'There are people clicking beautiful photos with a phone camera that others fail to achieve even with a DSLR,' says Amit Mehra
In September 2017, photojournalist Prashanth Vishwanathan was travelling on assignment.
Myanmar's military had denied human rights violations in dealing with Rohingya Muslims, even as thousands poured into refugee camps in Bangladesh's Cox's Bazar.
Vishwanathan had been hired by German news organisation Deutsche Welle to cover the crisis.
The only problem was that a camera would attract attention in sensitive circumstances.
As Vishwanathan says, "The moment you point a camera at someone, you become the focus of someone else's attention."
Deutsche Welle asked Vishwanathan to use his phone camera and send pictures in real-time to go up on their Instagram page.
"You can sneak in a phone where cameras aren't allowed," he says.
He completed his assignment on his iPhone 8.
Vishwanathan had the confidence to pull it off because of his experience covering the 2015 Nepal earthquake, where he had learned how a good phone camera could be put to excellent use.
He explains: "It's handy and you can shoot, process and send the photos to a person sitting in New York within a few minutes."
The resolution does not suffer either, unless you're blowing up the image on a huge banner.
Vishwanathan's iPhone X today takes charge when his Canon 5D Mark 4 sits out.
"It's a sign of the changing times," he says.
Phone cameras may not have fully replaced DSLR (digital single-lens reflex) cameras, but they have enabled what photographer Amit Mehra describes as a marriage between smartphones and social media.
"In the age of instant sharing, these cameras have revolutionised visual communication," he says.
Mehra has been in the profession for over three decades and has witnessed the evolution of phone cameras.
DSLRs shot into prominence in the early 2000s when the smartphone was not even a word.
Phones began with basic VGA cameras; just a few years ago, a 5-megapixel camera was considered a big deal while a front camera was a rarity.
Today, Sony's latest is a camera with 48 megapixels crammed into an 8mm diagonal sensor, small enough to fit into a smartphone.
While front cameras pour gigabytes of narcissism onto social media every day, the rear is inspiring a generation of budding photographers.
"There are people clicking beautiful pictures with a phone camera that others fail to achieve even with a DSLR," says Mehra.
What is helping them are some easy fixes.
A panoramic view of a landscape typically requires a photographer to take multiple shots and stitch them together on editing software such as Adobe Photoshop.
"A phone's panorama mode does the job without the hassle," says Vishwanathan, "and the final product is of comparable quality."
Often the software on a phone makes up for its hardware limitations.
A good camera comes with image stabilisation for better focus, exposure control to compensate for natural light and even a portrait mode -- keeping the subject in focus by blurring the background, a photographic skill that a phone now easily mimics.
A good camera can also emulate a wide-angle lens. Also becoming common is a dual-camera setup for optical zoom and noise reduction.
Instagram filters do the rest of the job.
Even the native editing software on smartphones are capable of altering the DNA of an image.
Some even let you change the focus after you click a picture.
Mobile editing apps that professionals like include Lightroom, Snapseed and VSCO.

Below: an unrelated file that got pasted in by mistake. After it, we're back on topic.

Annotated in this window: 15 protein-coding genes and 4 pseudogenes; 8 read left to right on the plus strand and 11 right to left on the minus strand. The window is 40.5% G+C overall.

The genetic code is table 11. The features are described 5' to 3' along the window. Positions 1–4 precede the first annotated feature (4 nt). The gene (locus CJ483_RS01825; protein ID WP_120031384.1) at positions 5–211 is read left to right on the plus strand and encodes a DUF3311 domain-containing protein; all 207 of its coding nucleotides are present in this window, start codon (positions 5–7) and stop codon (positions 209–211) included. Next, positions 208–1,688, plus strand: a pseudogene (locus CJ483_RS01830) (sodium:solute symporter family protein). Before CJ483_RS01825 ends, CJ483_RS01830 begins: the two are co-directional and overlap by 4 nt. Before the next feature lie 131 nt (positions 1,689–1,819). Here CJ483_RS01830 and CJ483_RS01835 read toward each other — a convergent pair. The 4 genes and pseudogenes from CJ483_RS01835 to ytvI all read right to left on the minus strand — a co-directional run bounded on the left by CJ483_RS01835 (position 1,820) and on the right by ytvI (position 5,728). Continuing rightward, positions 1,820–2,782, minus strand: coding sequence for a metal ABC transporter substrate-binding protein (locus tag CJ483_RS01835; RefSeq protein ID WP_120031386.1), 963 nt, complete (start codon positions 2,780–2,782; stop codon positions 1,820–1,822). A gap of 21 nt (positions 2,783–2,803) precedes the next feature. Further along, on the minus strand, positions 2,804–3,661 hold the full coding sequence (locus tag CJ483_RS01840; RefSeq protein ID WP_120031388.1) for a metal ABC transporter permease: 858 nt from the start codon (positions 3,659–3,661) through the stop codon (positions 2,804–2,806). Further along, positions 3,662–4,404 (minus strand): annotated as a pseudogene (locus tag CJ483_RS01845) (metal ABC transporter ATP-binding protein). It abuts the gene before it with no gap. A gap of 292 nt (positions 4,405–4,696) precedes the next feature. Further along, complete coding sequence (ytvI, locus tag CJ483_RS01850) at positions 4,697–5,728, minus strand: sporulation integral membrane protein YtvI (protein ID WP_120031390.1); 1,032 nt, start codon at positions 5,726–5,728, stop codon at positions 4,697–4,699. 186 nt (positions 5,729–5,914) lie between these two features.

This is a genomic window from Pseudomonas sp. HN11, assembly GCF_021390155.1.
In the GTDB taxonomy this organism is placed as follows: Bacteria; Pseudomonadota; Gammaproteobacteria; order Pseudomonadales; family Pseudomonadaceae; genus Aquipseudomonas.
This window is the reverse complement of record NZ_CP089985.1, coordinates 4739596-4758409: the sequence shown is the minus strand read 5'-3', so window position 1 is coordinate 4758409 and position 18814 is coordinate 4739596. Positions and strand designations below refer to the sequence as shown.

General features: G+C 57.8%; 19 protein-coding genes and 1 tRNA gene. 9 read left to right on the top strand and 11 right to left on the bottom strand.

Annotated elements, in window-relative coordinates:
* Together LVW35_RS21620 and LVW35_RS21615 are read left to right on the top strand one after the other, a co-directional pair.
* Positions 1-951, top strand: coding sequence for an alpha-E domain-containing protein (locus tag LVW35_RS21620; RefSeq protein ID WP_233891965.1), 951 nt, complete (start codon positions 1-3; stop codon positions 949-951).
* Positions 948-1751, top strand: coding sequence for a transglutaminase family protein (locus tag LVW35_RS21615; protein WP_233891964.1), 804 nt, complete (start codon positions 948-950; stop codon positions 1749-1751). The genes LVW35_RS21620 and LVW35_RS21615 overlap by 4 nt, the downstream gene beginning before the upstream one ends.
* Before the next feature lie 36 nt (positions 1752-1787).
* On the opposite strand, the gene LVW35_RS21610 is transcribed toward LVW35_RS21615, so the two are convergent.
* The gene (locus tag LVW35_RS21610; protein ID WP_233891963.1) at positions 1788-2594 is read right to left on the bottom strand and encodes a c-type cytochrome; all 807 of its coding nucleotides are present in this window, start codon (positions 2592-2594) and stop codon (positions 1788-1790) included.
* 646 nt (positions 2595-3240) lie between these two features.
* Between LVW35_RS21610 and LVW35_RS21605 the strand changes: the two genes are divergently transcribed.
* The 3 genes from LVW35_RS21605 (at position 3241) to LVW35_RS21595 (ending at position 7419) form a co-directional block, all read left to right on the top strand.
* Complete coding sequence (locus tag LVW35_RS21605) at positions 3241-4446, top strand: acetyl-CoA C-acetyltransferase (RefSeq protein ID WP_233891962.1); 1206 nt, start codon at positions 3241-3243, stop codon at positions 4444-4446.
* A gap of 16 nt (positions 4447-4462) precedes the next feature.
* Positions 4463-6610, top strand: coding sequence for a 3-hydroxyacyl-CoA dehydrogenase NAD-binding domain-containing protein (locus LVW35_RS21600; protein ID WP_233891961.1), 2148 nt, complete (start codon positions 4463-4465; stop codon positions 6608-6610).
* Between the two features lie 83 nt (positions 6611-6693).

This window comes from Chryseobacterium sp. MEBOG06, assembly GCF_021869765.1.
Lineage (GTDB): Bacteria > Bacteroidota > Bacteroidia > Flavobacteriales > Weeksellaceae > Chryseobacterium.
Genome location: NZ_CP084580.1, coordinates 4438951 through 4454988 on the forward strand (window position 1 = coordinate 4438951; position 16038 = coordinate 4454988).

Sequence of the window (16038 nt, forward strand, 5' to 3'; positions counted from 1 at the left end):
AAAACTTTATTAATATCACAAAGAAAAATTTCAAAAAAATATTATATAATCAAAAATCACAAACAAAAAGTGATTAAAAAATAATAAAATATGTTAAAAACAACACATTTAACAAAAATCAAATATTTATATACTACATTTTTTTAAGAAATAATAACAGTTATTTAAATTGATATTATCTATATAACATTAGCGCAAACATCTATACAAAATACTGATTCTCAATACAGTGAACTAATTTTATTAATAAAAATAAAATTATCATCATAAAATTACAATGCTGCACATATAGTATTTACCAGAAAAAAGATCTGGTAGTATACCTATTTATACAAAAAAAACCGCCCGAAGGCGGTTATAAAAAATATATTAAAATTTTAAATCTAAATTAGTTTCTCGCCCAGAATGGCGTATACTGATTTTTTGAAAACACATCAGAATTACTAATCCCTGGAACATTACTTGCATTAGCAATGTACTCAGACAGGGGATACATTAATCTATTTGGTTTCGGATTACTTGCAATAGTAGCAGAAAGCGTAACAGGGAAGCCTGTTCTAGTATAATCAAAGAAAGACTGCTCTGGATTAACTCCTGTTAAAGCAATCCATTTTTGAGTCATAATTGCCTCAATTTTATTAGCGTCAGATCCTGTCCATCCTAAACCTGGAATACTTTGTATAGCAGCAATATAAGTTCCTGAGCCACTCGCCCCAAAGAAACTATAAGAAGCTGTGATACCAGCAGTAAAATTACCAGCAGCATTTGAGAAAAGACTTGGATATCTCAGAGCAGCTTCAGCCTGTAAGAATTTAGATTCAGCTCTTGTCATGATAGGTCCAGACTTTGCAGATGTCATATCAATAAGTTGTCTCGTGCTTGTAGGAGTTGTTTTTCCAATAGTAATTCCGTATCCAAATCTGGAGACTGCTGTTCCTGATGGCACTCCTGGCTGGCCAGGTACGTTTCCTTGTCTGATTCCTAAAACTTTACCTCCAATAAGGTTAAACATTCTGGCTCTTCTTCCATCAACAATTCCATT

Despite a smartphone market crowded with good camera phones, only a handful of these work to improve the raw image quality.
And that's what a professional photographer needs.
It's the detailing that makes the difference.
For example, a bokeh mode on a phone camera, which blurs the background, only works when the subject is at a certain distance.
"Professional DSLRs are free of such limitations," says Vishwanathan.
The resolution of photos clicked on a DSLR is also higher.
Often the preview image on a phone's screen is very different from the final picture.
"The colours are blown up and magenta becomes pink," says Mehra. Few phones render a natural image.
Both Vishwanathan and Mehra are firm fans of the iPhone series.
"It's because of how closely it mimics reality," explains Mehra.
He says the iPhone X's colour calibration makes it the best camera phone today.
Mehra is working on a second instalment of his coffee table book series, Roznaama.
The first, published in 2015, was shot on an iPhone 4S.
As a professional food photographer, cook and blogger, Rekha Kakkar needs to keep colours consistent.
She likes an elaborate set-up and shoots with a DSLR for a planned blog post, but while discovering food on the streets, she uses an iPhone 8 Plus.
Many flagship phones can ace daylight photography.
Top-of-the-line Samsung, Huawei, OnePlus and Google phone cameras have generated a buzz.
But there's consensus that most phone cameras suffer in low light.
"It's because of their small image sensors," explains Vishwanathan. Kakkar believes that Samsung's flagship S9 does a better job in low light than iPhones.
But it's important to understand how to make the most of a phone camera.
As with a DSLR, taking the perfect shot requires some learning.
Kakkar suggests starting with the basics: focus on getting a tight frame and work on getting the angle right to make sure the shape of the subject/s are not altered.
Vishwanathan advises against trying to make the subject look too bright; instead, he says one should adjust the camera's focus on the brightest part of the screen to retain sharpness and adjust the exposure on the subject with simple editing later.
A phone's manual mode and editing tools allow for experimentation.
A camera is a powerful device in the right hands.
But, as Mehra puts it, "It's the eye that makes a picture."